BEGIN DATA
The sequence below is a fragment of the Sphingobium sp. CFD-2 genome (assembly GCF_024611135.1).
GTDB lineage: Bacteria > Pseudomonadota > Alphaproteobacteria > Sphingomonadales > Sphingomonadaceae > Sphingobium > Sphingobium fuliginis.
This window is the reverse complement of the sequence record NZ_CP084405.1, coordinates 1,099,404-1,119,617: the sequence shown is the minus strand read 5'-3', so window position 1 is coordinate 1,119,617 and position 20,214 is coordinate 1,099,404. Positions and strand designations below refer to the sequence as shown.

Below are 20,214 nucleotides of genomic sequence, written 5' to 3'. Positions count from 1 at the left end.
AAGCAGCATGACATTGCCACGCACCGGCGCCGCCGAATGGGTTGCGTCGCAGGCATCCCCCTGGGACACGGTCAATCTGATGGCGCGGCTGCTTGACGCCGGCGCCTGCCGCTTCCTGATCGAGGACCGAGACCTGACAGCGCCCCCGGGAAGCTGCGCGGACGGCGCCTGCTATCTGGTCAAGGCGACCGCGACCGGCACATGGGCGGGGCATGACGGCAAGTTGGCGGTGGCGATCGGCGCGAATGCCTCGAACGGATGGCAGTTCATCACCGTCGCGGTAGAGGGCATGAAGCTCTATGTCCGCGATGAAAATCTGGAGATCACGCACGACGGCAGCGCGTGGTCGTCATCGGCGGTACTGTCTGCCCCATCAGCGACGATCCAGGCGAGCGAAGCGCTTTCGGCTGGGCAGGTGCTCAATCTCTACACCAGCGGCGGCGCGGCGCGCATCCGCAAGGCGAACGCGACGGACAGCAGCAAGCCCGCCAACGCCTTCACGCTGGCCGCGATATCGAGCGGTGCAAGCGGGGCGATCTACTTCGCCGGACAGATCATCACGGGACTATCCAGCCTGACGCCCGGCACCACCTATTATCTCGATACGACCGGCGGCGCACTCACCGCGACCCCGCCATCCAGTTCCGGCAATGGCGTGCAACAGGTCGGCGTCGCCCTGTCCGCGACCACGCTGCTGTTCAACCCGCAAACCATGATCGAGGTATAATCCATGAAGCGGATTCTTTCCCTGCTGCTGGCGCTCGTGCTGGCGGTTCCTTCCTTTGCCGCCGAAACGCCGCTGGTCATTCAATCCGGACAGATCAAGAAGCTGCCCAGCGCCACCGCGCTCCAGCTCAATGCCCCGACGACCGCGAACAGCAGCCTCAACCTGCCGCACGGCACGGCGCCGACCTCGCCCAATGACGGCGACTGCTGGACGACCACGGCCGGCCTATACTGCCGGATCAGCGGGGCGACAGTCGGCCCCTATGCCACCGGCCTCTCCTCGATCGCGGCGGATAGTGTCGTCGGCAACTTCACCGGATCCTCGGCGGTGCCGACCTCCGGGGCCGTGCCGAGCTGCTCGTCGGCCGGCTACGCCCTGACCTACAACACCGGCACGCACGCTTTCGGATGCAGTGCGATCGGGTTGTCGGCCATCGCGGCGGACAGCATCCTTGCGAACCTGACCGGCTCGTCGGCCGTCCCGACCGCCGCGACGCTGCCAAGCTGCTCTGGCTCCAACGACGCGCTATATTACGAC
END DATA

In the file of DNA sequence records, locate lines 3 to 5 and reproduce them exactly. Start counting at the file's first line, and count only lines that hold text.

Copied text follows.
This window is the reverse complement of the sequence record NZ_CP084405.1, coordinates 1,099,404-1,119,617: the sequence shown is the minus strand read 5'-3', so window position 1 is coordinate 1,119,617 and position 20,214 is coordinate 1,099,404. Positions and strand designations below refer to the sequence as shown.

Below are 20,214 nucleotides of genomic sequence, written 5' to 3'. Positions count from 1 at the left end.
AAGCAGCATGACATTGCCACGCACCGGCGCCGCCGAATGGGTTGCGTCGCAGGCATCCCCCTGGGACACGGTCAATCTGATGGCGCGGCTGCTTGACGCCGGCGCCTGCCGCTTCCTGATCGAGGACCGAGACCTGACAGCGCCCCCGGGAAGCTGCGCGGACGGCGCCTGCTATCTGGTCAAGGCGACCGCGACCGGCACATGGGCGGGGCATGACGGCAAGTTGGCGGTGGCGATCGGCGCGAATGCCTCGAACGGATGGCAGTTCATCACCGTCGCGGTAGAGGGCATGAAGCTCTATGTCCGCGATGAAAATCTGGAGATCACGCACGACGGCAGCGCGTGGTCGTCATCGGCGGTACTGTCTGCCCCATCAGCGACGATCCAGGCGAGCGAAGCGCTTTCGGCTGGGCAGGTGCTCAATCTCTACACCAGCGGCGGCGCGGCGCGCATCCGCAAGGCGAACGCGACGGACAGCAGCAAGCCCGCCAACGCCTTCACGCTGGCCGCGATATCGAGCGGTGCAAGCGGGGCGATCTACTTCGCCGGACAGATCATCACGGGACTATCCAGCCTGACGCCCGGCACCACCTATTATCTCGATACGACCGGCGGCGCACTCACCGCGACCCCGCCATCCAGTTCCGGCAATGGCGTGCAACAGGTCGGCGTCGCCCTGTCCGCGACCACGCTGCTGTTCAACCCGCAAACCATGATCGAGGTATAATCCATGAAGCGGATTCTTTCCCTGCTGCTGGCGCTCGTGCTGGCGGTTCCTTCCTTTGCCGCCGAAACGCCGCTGGTCATTCAATCCGGACAGATCAAGAAGCTGCCCAGCGCCACCGCGCTCCAGCTCAATGCCCCGACGACCGCGAACAGCAGCCTCAACCTGCCGCACGGCACGGCGCCGACCTCGCCCAATGACGGCGACTGCTGGACGACCACGGCCGGCCTATACTGCCGGATCAGCGGGGCGACAGTCGGCCCCTATGCCACCGGCCTCTCCTCGATCGCGGCGGATAGTGTCGTCGGCAACTTCACCGGATCCTCGGCGGTGCCGACCTCCGGGGCCGTGCCGAGCTGCTCGTCGGCCGGCTACGCCCTGACCTACAACACCGGCACGCACGCTTTCGGATGCAGTGCGATCGGGTTGTCGGCCATCGCGGCGGACAGCATCCTTGCGAACCTGACCGGCTCGTCGGCCGTCCCGACCGCCGCGACGCTGCCAAGCTGCTCTGGCTCCAACGACGCGCTATATTACGAC